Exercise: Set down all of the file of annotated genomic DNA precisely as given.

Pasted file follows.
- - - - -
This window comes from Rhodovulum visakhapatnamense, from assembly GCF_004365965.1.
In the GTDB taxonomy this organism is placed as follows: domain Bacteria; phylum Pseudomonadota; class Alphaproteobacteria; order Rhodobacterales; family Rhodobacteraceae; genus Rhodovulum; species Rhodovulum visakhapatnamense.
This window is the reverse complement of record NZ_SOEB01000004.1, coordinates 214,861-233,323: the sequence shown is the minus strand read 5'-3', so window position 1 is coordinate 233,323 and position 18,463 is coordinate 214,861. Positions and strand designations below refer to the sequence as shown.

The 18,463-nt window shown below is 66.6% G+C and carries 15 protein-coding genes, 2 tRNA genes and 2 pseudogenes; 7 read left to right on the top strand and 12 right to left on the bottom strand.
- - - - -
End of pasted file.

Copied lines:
This window comes from Rhodovulum visakhapatnamense, from assembly GCF_004365965.1.
In the GTDB taxonomy this organism is placed as follows: domain Bacteria; phylum Pseudomonadota; class Alphaproteobacteria; order Rhodobacterales; family Rhodobacteraceae; genus Rhodovulum; species Rhodovulum visakhapatnamense.
This window is the reverse complement of record NZ_SOEB01000004.1, coordinates 214,861-233,323: the sequence shown is the minus strand read 5'-3', so window position 1 is coordinate 233,323 and position 18,463 is coordinate 214,861. Positions and strand designations below refer to the sequence as shown.

The 18,463-nt window shown below is 66.6% G+C and carries 15 protein-coding genes, 2 tRNA genes and 2 pseudogenes; 7 read left to right on the top strand and 12 right to left on the bottom strand.